Imagine this—suburban town that was mainly blue-collar, Latinos and Caucasians. We were one of the very few South East Asian families in the area. A donut shop tucked away on a corner hidden behind a major freeway vein. Hot dry days, and the next town over sprinkled with empty fields once smothered with cows and farmland. There a little donut shop DONUT LAND was sandwiched between Victors Cleaners and Clover Insurance. Before you walk in there is a little girl feeding the birds, a woman who steps out of a 1981 white Buick Skylark with Tupperware bins filled with food, and a smiling husband opening the door to welcome her. So sweet, so cute. This is something that still visually haunts me
Pink interior…bad pink…pink donut boxes (your standard), a 5 column/ 4 tiered display of various donuts—pink ones, blueberry ones, brown ones, croissants, muffins, the works! A standard 6 burning coffee maker, a two sliding door fridge, and an ice-cream fridge that held about 8+ barrels of ice-cream. I was surrounded by sweets! The whole operation was fairly spacious. Spacious enough to let me rollarskate around. My father worked a lot and I fear that it was what lead him to an early goodbye. I can’t even say if I ever heard him complain. Sometimes when I feel like I’ve worked endlessly for hours I usually compare the work time with what my father had to deal with, and it helps me with gaining a different perspective to a career.
When I work in a kitchen it is not only to satisfy my daily desire to hone a craft but to pay homage to a man that has given me so much strength. He was the one that taught me to sauté and what a stir fry was, that if you put cornstarch into beef then it makes for a moist and succulent beef stir-fry. Steak with A-1 was “Ngong wa”….Soooo good. He loved my cooking, he would say “No body makes a turkey like Tina” he loved my pastas he loved my roasted chickens and he loved all the cakes I made. He was able to let me experiment in the bakery with various fillings for the donuts. I could fry, form, and glaze anything I wanted to. He taught me how to unroll a frozen croissant to stretch it out lightly, then roll cheddar and ham into it, he taught me how to scoop a good ice cream cone, how to ring someone up, how to plop a donut into the fryer, and of course how hot a donut gets when you don’t let it cool off.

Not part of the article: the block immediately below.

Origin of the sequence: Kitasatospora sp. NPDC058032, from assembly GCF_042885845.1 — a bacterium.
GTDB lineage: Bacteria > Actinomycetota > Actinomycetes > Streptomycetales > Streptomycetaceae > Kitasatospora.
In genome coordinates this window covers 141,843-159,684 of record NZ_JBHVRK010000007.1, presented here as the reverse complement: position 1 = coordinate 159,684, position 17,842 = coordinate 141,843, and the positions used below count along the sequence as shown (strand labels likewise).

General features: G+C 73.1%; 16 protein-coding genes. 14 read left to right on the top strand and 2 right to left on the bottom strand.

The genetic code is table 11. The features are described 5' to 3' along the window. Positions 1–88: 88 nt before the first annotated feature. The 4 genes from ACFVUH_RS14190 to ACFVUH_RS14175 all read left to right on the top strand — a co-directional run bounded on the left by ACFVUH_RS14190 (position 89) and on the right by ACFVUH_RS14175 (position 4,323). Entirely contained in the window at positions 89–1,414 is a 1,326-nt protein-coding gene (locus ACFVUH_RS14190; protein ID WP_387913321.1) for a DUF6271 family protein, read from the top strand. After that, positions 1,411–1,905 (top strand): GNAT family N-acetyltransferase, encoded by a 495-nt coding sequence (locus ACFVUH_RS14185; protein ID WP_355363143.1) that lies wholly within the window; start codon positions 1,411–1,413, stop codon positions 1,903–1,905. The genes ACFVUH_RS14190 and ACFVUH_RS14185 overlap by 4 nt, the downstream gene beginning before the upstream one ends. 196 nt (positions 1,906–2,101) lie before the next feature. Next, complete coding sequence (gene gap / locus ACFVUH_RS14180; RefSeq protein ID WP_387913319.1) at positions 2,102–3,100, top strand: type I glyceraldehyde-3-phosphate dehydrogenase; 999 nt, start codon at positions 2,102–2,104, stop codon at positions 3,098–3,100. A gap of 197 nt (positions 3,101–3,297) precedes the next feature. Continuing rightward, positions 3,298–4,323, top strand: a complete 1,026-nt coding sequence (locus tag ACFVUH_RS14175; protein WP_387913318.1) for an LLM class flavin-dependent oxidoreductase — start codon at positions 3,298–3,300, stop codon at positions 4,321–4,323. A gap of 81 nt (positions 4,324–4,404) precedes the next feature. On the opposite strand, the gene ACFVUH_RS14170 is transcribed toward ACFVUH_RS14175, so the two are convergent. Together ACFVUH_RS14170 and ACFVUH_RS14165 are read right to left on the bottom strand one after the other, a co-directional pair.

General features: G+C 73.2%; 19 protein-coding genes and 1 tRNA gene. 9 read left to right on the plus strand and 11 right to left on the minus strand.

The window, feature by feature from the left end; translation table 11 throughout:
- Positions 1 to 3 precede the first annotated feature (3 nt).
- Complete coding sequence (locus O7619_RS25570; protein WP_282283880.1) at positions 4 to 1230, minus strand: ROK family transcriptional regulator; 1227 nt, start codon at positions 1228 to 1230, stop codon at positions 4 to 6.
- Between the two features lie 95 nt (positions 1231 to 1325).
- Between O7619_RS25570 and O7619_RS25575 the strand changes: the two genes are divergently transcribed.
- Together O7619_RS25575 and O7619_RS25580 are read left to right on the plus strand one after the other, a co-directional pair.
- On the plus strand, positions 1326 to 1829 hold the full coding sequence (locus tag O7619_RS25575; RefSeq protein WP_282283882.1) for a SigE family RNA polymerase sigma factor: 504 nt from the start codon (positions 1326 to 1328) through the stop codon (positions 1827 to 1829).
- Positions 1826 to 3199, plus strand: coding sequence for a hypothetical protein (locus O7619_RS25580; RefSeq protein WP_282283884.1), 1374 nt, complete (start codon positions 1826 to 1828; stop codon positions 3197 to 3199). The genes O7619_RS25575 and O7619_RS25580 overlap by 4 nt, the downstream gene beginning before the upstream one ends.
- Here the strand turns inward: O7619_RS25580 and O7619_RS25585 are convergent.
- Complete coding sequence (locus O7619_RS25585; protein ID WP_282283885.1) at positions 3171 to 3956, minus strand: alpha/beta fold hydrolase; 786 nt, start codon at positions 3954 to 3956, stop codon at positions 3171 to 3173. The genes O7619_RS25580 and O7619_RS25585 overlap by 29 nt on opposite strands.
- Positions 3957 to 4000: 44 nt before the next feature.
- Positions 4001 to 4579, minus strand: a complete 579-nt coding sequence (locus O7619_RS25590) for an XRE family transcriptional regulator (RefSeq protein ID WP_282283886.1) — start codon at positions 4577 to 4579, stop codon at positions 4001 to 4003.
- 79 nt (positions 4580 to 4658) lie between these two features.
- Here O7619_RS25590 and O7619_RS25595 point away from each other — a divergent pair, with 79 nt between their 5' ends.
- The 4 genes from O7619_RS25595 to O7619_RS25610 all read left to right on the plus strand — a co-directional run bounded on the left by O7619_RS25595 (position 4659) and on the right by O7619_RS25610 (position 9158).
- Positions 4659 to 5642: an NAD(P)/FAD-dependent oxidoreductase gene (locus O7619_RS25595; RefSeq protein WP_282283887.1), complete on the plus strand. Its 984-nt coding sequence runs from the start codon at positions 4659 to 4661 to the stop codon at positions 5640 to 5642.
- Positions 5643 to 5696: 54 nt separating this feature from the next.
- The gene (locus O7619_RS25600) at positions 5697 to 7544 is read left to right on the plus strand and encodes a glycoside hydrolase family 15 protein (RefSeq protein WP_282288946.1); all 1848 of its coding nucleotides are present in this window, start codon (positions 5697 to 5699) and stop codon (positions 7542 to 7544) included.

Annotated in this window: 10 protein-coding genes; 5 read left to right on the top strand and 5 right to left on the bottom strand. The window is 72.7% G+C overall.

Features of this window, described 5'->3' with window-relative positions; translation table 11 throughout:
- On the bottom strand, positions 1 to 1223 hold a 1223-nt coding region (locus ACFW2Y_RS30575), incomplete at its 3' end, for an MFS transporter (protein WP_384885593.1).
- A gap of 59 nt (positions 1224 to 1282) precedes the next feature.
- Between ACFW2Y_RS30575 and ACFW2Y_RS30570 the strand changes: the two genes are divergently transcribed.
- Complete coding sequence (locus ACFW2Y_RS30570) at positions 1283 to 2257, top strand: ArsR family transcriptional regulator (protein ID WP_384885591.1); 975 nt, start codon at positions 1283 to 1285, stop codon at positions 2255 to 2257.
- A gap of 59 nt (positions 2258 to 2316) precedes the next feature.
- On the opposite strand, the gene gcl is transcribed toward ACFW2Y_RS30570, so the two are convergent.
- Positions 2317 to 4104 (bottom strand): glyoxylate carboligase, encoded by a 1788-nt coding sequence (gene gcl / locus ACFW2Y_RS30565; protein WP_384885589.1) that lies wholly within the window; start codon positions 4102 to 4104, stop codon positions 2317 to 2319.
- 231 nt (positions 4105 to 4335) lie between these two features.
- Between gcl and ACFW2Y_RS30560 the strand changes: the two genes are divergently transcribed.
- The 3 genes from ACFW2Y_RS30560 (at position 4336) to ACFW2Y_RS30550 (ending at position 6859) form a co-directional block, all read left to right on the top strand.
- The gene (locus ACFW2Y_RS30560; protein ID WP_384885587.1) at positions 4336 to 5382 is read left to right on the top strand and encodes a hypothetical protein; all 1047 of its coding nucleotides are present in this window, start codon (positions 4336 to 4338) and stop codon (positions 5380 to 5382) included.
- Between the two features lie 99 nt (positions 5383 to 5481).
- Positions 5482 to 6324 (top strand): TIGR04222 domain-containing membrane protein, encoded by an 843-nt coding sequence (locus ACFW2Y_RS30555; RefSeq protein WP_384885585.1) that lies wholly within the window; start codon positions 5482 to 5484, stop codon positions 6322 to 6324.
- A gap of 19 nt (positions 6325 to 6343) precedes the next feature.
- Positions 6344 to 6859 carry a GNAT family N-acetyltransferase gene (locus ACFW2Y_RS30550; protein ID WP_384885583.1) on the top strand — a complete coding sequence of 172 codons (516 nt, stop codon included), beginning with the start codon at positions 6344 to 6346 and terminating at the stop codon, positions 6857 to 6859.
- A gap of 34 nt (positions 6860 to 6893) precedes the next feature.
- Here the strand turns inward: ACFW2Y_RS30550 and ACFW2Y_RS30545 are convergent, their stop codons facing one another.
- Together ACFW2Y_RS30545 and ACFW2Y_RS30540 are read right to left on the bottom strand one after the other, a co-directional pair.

With this I learned that those simple virtues have also embedded themselves through myself, and as I look back without too much holding on I hope those key moments will enable me to become the woman who my children will someday admire.
The patience and intelligence and nurture that is available in the kitchen can become a meditative process. A process that has been instilled within me since my early days listening and watching my father work. I want to be wonderful and classic just like him. Just like my mother. I want my laughter to ring through a room and shatter darkness.
When I chop garlic, I think of how he would chop garlic. When I was at Zuni the other day chopping garlic I could feel him behind me guiding my knife. The last dream I had of my father, we were being chased by Karl Lagerfield, hopping fences and running through rounds of ammunition, and like superheroes we kicked jumped rolled and ran through the tireless night. I never wanted that night to end. But the night before I had a dream that we were in a small kitchen my hand touching his cheek telling myself that this must be a dream and him just affectionately smiling at me. I woke up.